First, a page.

Arctic sea ice loss causes extreme rainfalls in India, suggests research
In a research led by the National Centre for Polar and Ocean Research, scientists have found that the decline in the sea-ice extent or the loss of sea ice causes extreme rainfall events during August-September in India.
- Arctic Sea Ice Extent (SIE) has been declining at a rate of about 4.4% per decade in annual mean
- An increase in mid-latitude extreme weather events is associated with Arctic Amplification induced loss in sea ice
New Delhi: A study by the National Centre for Polar and Ocean Research under the ministry of earth sciences reveals that the frequency of extreme rainfall events (daily rainfall >150 mm) in the month of September in central India shows an ascending trend with a decrease in summer sea ice extent during the Early Twentieth Century Warming (ETCW, 1920–1940) period and recent warming since the 1980s.
According to the paper published in the journal Nature on June 22, the satellite records in 1979 suggest that the Arctic Sea Ice Extent (SIE) has been declining at a rate of about 4.4% per decade in annual mean.
According to researchers at NCPOR, very warm sea surface temperatures over the Arabian Sea and the changes in upper-level atmospheric circulation caused due to Arctic sea ice loss together contribute to an increase in extreme monsoon rain in central India, particularly in the month of September.
While the final links have not been established between the rapid sea ice decline and the extreme weather events in the tropics, or the extreme rainfall events during monsoon in India, NCPOR scientists suggest that it may be causing a high-pressure area over Northwest Europe.
According to a report in an English daily, in 2015 TN Krishnamurti, a meteorologist at Florida State University in his paper proposed that the heat released in the atmosphere during extreme rainfall events over northwest India ultimately travels to the Canadian Arctic region and causes a significant sea ice loss in the Arctic.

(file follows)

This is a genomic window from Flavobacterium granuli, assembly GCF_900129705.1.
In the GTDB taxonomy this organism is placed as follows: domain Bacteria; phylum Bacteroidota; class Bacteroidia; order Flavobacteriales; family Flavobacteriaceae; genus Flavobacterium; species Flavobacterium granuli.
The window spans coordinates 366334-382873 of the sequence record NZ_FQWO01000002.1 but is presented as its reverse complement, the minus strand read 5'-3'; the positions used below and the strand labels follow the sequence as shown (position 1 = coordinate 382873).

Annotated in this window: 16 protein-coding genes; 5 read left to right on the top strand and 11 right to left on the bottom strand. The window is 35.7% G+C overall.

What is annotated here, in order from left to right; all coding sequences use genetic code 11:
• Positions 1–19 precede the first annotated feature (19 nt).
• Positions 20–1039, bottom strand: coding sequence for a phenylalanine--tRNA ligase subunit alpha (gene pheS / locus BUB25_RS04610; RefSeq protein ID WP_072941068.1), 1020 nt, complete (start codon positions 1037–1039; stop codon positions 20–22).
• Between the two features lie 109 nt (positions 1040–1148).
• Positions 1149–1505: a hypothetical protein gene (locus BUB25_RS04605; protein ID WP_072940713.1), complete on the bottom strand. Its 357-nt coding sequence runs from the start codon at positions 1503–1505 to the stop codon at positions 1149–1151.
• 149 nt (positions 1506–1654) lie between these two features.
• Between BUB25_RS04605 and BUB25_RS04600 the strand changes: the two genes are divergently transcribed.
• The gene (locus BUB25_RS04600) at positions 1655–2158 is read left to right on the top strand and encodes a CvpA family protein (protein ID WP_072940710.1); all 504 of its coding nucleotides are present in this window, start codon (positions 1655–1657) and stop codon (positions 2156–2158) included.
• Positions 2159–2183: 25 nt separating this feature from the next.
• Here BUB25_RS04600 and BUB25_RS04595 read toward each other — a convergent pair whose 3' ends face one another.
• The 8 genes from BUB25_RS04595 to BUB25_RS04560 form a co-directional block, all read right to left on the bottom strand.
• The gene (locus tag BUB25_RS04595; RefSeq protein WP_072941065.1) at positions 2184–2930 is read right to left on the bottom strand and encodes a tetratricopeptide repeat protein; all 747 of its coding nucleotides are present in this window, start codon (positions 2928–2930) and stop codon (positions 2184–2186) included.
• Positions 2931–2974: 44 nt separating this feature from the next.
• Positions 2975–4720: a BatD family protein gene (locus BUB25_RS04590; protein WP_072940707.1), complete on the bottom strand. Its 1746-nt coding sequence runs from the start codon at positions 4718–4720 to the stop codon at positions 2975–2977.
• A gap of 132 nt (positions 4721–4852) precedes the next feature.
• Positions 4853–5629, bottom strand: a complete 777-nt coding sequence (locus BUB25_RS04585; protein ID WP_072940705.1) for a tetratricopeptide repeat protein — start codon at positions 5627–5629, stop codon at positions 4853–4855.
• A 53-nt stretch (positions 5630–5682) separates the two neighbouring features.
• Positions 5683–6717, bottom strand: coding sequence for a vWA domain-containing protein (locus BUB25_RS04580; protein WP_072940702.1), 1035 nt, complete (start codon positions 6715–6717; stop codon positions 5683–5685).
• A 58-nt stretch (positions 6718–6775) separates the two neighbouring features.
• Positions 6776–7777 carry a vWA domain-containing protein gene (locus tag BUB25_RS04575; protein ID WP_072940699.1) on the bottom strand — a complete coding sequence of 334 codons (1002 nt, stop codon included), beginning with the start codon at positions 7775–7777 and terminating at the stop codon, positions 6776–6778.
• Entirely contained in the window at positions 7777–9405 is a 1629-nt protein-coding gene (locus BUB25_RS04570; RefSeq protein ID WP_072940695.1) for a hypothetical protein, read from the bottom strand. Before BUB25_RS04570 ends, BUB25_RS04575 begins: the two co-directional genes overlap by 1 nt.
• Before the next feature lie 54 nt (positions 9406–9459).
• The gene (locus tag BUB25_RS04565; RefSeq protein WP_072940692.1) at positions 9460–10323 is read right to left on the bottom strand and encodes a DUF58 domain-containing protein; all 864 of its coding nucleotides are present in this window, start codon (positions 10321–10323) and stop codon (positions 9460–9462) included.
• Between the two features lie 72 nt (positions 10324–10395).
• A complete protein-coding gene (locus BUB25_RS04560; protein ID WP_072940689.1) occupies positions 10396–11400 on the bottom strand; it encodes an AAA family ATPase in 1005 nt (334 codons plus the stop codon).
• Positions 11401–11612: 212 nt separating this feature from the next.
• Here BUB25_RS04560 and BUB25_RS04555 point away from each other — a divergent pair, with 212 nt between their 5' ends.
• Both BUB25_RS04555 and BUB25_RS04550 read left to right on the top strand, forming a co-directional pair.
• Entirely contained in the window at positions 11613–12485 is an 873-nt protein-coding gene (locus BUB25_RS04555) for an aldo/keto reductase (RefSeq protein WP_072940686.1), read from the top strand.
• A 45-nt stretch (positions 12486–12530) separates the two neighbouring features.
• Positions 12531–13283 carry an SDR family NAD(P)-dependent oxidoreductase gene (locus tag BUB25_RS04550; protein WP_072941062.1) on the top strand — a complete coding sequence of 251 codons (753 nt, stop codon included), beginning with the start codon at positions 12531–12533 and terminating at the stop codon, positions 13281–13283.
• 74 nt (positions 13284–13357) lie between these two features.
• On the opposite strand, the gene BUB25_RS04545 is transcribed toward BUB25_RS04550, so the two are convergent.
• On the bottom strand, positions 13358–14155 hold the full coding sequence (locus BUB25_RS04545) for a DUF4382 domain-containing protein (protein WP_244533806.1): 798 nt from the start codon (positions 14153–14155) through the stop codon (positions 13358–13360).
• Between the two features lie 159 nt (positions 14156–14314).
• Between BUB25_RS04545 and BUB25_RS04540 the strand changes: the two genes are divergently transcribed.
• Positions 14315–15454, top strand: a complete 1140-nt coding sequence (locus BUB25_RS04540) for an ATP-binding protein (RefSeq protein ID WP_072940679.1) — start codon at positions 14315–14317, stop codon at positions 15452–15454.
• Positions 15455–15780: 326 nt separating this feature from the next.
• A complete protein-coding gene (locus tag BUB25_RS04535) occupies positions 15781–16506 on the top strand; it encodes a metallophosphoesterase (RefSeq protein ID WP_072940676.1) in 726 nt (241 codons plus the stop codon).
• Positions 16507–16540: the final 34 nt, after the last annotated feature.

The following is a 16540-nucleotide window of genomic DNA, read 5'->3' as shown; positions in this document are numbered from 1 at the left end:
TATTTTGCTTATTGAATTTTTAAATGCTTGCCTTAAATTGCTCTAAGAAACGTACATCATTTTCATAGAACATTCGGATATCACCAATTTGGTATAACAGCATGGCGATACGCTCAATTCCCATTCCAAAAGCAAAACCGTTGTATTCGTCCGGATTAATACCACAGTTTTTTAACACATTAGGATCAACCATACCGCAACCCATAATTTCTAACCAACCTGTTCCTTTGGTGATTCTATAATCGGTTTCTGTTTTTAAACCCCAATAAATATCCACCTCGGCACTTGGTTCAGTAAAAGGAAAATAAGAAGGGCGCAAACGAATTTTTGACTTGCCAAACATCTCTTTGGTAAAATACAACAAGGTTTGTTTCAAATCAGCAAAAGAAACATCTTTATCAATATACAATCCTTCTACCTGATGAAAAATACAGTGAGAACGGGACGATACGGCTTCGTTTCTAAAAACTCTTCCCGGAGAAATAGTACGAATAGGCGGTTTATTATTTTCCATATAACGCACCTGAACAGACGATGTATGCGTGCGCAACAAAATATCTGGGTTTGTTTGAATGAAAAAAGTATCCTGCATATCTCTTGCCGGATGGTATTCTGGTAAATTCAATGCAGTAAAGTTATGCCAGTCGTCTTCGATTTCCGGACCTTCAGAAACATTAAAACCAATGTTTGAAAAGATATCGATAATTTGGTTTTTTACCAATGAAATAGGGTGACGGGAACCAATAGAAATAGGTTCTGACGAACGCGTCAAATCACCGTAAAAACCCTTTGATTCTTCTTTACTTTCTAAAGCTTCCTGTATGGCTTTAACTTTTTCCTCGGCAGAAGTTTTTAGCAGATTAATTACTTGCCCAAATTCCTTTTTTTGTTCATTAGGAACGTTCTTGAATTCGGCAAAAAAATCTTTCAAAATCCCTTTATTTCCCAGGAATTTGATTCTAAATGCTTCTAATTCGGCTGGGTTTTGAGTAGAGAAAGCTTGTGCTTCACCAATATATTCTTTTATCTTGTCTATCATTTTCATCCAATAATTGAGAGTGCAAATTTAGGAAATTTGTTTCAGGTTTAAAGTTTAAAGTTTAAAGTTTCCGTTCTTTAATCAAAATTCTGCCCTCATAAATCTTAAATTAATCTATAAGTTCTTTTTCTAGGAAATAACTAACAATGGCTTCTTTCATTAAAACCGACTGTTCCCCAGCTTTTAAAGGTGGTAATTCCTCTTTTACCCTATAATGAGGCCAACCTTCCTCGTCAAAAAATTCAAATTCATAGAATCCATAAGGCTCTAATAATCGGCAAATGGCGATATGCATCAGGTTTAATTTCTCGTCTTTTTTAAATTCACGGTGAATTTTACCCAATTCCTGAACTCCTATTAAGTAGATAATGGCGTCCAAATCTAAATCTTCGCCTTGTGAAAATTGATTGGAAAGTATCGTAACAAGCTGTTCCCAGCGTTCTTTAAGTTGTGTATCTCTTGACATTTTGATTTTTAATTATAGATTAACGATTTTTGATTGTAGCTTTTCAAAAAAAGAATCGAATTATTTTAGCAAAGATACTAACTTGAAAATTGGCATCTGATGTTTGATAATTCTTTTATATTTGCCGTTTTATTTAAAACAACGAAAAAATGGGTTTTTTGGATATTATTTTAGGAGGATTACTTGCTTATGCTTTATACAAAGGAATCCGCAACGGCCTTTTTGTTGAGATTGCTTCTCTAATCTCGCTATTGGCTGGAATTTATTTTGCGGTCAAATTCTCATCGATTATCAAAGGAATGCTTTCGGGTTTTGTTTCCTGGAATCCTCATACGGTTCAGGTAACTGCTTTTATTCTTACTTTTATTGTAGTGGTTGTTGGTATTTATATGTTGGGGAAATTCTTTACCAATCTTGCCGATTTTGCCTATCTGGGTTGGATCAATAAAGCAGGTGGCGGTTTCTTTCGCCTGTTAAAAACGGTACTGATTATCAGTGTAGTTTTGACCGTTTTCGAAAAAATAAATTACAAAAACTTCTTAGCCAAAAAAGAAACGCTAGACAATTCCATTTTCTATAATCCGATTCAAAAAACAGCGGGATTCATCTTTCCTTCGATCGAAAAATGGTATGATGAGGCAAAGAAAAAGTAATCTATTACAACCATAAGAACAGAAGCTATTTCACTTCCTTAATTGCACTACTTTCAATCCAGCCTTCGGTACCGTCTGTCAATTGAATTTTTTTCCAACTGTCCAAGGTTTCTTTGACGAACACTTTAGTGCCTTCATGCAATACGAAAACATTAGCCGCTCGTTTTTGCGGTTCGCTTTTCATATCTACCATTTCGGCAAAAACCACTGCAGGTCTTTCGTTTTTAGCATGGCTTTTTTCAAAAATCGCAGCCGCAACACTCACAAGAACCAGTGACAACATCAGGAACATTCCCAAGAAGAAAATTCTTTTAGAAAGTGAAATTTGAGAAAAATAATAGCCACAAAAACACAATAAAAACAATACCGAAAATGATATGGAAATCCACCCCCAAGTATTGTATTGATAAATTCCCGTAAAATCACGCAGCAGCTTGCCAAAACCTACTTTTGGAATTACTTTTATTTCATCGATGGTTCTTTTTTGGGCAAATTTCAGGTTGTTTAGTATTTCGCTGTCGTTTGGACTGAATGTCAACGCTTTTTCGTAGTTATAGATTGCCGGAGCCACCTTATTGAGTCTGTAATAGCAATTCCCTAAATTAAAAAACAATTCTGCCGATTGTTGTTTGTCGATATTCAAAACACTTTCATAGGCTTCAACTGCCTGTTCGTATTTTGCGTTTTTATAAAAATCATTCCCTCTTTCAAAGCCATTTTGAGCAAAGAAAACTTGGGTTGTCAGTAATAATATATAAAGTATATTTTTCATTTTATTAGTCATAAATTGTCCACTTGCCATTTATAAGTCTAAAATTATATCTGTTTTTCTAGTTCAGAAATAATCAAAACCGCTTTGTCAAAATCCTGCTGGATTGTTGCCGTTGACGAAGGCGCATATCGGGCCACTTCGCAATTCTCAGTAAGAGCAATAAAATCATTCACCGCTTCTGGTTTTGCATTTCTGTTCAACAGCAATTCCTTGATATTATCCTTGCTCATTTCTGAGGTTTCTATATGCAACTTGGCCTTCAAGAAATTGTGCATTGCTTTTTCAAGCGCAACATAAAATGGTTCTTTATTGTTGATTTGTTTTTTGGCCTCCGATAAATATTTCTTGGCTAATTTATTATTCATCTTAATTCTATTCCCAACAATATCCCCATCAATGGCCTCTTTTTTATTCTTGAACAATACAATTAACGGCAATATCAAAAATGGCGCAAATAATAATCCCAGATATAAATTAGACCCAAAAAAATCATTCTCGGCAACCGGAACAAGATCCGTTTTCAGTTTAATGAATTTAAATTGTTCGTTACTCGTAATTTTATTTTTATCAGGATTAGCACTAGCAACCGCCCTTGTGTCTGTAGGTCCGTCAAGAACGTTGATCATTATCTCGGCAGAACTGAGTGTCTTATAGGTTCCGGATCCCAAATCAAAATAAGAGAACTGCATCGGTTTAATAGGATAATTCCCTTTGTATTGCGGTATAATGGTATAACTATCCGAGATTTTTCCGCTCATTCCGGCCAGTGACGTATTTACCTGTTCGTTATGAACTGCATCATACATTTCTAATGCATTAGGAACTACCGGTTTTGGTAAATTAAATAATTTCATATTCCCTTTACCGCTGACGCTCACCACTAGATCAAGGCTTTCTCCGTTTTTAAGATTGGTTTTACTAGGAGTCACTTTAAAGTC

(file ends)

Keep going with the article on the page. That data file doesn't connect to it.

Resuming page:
“As the sea ice reduces in the Barents-Kara Sea region of the Arctic Ocean, it allows more convection and upward air motion over the open ocean during summer. This air then descends at a further south location over northwest Europe and intensifies a deep anticyclonic atmospheric circulation. The associated meandering of the jet stream also contributes to it. This abnormal upper atmospheric disturbance is then further propagated towards subtropical Asia extending over the Indian landmass. The upper-level atmospheric circulation change along with an above-normal Arabian Sea surface temperature help in enhanced convection and moisture supply - resulting in extreme rainfall events during August-September,” said Sourav Chatterjee, researcher and lead author from NCPOR.
As per a report in an English daily, the effects of Arctic Sea ice changes on the mid-latitudes are still debated but it is often proposed that an increase in mid-latitude extreme weather events is associated with Arctic Amplification induced loss in sea ice. Over the past 30 years, the Arctic has warmed at twice the rate as the entire globe — this phenomenon is known as Arctic Amplification, according to the US’s National Snow and Ice Data Center.
“In summary, our results indicate since the 1980s, rapidly declining summer sea ice extent in the Kara Sea region exhibits a more robust relationship with the frequency of Indian Summer Monsoon Rainfall extremes, compared to mean ISMR intensity; extreme precipitation events in central India during the late phase of ISMR season can be explained by the combined effect of the upper atmospheric circulation anomalies resulting from reduced sea ice extent and low-level circulation anomalies over west-central India supported by warm sea surface temperature anomalies in the north-western Arabian Sea,” the paper stated.
The changes in the sea-ice extent in the Arctic affect the atmospheric patterns. Although the mechanism of the phenomenon is not clear yet, it is evident that it caused the three-fold rise in extreme rainfall in recent decades.